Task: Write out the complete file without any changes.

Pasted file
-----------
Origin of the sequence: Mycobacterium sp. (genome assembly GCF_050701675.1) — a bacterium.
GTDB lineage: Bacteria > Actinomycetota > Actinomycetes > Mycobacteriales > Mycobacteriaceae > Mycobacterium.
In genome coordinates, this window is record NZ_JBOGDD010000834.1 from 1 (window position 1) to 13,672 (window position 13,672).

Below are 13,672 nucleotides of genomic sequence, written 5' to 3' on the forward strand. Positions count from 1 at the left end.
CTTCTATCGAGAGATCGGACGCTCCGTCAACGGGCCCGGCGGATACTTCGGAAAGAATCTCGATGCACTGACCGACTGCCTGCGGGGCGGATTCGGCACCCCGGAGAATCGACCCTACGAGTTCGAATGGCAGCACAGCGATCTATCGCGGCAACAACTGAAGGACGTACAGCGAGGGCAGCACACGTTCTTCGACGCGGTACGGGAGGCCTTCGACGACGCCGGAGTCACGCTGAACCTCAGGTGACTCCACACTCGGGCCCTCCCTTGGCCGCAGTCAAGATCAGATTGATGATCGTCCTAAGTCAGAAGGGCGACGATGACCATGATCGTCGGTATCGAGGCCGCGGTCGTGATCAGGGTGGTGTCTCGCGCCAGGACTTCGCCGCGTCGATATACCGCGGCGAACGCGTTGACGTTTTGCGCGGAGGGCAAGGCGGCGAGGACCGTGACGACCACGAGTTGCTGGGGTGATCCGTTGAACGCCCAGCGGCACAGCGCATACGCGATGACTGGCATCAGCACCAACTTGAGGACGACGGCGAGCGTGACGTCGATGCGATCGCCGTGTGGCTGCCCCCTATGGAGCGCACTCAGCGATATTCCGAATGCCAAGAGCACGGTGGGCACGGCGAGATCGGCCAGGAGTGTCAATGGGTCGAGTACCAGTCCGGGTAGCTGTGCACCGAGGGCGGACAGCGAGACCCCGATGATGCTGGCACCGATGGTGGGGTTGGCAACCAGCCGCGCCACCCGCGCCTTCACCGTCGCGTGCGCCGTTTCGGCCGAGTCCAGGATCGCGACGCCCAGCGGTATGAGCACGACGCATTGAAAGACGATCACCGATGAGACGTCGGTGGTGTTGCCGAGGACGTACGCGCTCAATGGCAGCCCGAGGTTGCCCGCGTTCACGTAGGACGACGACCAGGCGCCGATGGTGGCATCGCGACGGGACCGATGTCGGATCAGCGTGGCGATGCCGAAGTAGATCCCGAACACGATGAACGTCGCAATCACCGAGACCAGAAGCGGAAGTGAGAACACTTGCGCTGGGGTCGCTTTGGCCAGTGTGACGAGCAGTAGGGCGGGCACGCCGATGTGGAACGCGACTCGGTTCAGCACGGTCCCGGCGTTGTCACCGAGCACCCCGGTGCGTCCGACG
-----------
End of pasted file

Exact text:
Origin of the sequence: Mycobacterium sp. (genome assembly GCF_050701675.1) — a bacterium.
GTDB lineage: Bacteria > Actinomycetota > Actinomycetes > Mycobacteriales > Mycobacteriaceae > Mycobacterium.
In genome coordinates, this window is record NZ_JBOGDD010000834.1 from 1 (window position 1) to 13,672 (window position 13,672).

Below are 13,672 nucleotides of genomic sequence, written 5' to 3' on the forward strand. Positions count from 1 at the left end.
CTTCTATCGAGAGATCGGACGCTCCGTCAACGGGCCCGGCGGATACTTCGGAAAGAATCTCGATGCACTGACCGACTGCCTGCGGGGCGGATTCGGCACCCCGGAGAATCGACCCTACGAGTTCGAATGGCAGCACAGCGATCTATCGCGGCAACAACTGAAGGACGTACAGCGAGGGCAGCACACGTTCTTCGACGCGGTACGGGAGGCCTTCGACGACGCCGGAGTCACGCTGAACCTCAGGTGACTCCACACTCGGGCCCTCCCTTGGCCGCAGTCAAGATCAGATTGATGATCGTCCTAAGTCAGAAGGGCGACGATGACCATGATCGTCGGTATCGAGGCCGCGGTCGTGATCAGGGTGGTGTCTCGCGCCAGGACTTCGCCGCGTCGATATACCGCGGCGAACGCGTTGACGTTTTGCGCGGAGGGCAAGGCGGCGAGGACCGTGACGACCACGAGTTGCTGGGGTGATCCGTTGAACGCCCAGCGGCACAGCGCATACGCGATGACTGGCATCAGCACCAACTTGAGGACGACGGCGAGCGTGACGTCGATGCGATCGCCGTGTGGCTGCCCCCTATGGAGCGCACTCAGCGATATTCCGAATGCCAAGAGCACGGTGGGCACGGCGAGATCGGCCAGGAGTGTCAATGGGTCGAGTACCAGTCCGGGTAGCTGTGCACCGAGGGCGGACAGCGAGACCCCGATGATGCTGGCACCGATGGTGGGGTTGGCAACCAGCCGCGCCACCCGCGCCTTCACCGTCGCGTGCGCCGTTTCGGCCGAGTCCAGGATCGCGACGCCCAGCGGTATGAGCACGACGCATTGAAAGACGATCACCGATGAGACGTCGGTGGTGTTGCCGAGGACGTACGCGCTCAATGGCAGCCCGAGGTTGCCCGCGTTCACGTAGGACGACGACCAGGCGCCGATGGTGGCATCGCGACGGGACCGATGTCGGATCAGCGTGGCGATGCCGAAGTAGATCCCGAACACGATGAACGTCGCAATCACCGAGACCAGAAGCGGAAGTGAGAACACTTGCGCTGGGGTCGCTTTGGCCAGTGTGACGAGCAGTAGGGCGGGCACGCCGATGTGGAACGCGACTCGGTTCAGCACGGTCCCGGCGTTGTCACCGAGCACCCCGGTGCGTCCGACG